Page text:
The recent jail growth in Indiana is reminiscent of the decades when mass incarceration was being built up across the country. In many states, from the early 1980s until the early 2000s, a 32 percent increase in jail population over two years was not uncommon. But around the mid-2000s, growth in the U.S. incarceration rate began to slow. Declines, rather than rapid growth, became the norm. As more and more people understand the link between rising inequality and imprisonment, between racism and incarceration, there has been growing momentum to undo the build-up of jails and prisons of the last forty years.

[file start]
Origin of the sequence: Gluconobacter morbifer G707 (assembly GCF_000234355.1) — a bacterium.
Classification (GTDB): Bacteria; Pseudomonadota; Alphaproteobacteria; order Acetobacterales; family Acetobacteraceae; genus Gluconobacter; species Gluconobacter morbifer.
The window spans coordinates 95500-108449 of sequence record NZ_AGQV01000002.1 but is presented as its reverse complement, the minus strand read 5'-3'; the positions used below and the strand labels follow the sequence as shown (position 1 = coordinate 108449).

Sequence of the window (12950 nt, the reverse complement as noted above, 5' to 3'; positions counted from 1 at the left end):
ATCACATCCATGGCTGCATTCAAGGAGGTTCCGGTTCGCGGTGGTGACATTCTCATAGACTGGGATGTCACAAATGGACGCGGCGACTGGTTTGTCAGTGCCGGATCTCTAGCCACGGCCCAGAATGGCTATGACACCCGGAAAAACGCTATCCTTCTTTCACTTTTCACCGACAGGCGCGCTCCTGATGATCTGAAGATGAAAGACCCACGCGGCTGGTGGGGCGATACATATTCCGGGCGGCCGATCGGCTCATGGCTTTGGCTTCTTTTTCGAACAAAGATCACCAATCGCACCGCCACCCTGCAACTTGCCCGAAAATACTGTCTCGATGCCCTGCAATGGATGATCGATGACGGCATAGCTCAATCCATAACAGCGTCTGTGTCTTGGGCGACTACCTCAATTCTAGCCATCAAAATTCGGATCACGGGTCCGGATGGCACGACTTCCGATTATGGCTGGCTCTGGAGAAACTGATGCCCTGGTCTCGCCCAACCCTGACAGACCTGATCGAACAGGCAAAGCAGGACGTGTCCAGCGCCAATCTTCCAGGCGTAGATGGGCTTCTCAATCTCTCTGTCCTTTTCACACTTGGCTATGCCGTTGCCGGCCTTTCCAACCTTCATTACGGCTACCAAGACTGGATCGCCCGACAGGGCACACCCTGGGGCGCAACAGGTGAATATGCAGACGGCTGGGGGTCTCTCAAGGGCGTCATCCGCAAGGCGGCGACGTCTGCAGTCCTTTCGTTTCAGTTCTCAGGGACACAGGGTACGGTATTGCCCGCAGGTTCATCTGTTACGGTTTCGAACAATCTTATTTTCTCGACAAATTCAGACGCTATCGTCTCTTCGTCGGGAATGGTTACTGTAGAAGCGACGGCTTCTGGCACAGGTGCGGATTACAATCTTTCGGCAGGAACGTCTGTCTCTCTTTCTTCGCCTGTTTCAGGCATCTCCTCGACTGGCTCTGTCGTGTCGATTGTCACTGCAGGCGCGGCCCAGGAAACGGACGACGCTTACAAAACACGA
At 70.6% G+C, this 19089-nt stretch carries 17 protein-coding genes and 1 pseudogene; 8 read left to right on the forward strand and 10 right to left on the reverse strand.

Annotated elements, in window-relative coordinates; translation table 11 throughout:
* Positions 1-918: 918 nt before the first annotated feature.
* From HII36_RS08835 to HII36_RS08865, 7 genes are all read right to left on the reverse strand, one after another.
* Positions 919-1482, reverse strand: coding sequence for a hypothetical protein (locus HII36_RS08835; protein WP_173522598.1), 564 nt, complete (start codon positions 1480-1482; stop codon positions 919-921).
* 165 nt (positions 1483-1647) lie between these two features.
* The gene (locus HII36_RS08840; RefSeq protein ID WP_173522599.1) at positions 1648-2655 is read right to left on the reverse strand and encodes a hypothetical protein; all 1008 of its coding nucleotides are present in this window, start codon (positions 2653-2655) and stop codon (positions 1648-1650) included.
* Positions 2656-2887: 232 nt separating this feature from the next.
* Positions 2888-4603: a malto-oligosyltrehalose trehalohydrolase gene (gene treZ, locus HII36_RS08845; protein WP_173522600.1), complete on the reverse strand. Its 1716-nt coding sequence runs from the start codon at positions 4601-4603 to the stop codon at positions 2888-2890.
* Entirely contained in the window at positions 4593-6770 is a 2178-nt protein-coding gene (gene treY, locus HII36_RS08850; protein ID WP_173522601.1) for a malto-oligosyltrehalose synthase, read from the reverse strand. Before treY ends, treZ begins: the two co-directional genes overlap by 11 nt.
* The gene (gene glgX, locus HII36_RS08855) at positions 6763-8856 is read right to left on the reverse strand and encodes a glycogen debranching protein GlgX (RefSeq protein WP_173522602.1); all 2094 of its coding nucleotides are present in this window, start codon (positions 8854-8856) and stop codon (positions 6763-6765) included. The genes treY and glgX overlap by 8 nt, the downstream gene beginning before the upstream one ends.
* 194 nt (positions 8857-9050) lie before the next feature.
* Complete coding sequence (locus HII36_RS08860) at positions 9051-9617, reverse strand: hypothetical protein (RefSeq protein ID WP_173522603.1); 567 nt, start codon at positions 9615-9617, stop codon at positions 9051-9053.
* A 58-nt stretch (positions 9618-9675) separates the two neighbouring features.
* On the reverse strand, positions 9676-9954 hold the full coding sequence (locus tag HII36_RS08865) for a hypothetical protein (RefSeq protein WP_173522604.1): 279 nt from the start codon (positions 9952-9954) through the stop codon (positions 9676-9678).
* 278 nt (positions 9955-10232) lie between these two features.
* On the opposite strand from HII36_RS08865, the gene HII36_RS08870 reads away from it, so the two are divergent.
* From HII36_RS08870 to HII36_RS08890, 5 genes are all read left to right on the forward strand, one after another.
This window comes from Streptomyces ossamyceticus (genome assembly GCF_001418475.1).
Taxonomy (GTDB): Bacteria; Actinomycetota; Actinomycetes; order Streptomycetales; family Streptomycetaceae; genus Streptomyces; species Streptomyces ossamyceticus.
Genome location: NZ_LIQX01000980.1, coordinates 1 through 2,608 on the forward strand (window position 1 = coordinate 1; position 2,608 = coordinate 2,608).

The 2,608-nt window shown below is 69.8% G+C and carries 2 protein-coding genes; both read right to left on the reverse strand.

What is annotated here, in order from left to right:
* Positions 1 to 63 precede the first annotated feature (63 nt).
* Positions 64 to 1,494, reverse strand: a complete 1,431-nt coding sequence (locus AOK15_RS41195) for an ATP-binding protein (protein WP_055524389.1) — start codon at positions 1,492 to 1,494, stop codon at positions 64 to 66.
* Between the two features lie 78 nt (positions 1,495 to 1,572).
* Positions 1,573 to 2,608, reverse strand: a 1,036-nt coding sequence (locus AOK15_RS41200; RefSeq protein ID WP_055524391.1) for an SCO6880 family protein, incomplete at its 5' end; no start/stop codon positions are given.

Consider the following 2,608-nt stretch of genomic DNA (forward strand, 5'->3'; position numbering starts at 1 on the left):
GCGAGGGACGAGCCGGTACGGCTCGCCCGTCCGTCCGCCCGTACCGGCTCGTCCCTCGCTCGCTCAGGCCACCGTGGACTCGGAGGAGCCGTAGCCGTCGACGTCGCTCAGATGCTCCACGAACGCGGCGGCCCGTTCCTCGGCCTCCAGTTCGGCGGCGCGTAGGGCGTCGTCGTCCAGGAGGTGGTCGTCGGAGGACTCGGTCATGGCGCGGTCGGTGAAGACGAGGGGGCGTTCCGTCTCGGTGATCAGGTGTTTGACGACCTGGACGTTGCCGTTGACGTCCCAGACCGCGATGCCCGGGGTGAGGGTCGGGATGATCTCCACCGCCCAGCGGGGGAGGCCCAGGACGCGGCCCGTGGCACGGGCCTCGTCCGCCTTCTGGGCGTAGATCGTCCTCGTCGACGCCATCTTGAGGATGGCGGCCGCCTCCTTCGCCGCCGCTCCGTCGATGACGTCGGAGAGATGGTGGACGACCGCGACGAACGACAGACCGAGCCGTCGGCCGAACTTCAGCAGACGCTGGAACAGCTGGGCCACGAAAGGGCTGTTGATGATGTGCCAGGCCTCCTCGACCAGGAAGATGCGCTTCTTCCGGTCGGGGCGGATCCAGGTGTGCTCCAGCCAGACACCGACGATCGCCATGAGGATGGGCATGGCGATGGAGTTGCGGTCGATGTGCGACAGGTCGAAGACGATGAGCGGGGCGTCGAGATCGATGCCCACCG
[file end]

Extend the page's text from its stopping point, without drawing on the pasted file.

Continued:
In Indiana, however, prison reforms have accomplished the reverse: trumpeted as both compassionate and common sense, reforms have increased overall correctional control—including jail, prison, probation, and parole—by 11 percent in three years. The one percent decline in prison population that the bill achieved has been overwhelmed by an ever-increasing number of people held in county jails and on probation and parole. No other state has added so many to its jail population so rapidly since Nevada in 2003. As a recent Vera report stated: “contemporary decarceration exists alongside continuous growth, stagnation, and jurisdictional shifts between prisons and jails, akin to a shell game.” Even while other states have shifted prisoners from the state to the county level, the case of Indiana stands out. Over the past five years, as Pence’s reforms were implemented, incarceration rates in Indiana have risen to all-time highs.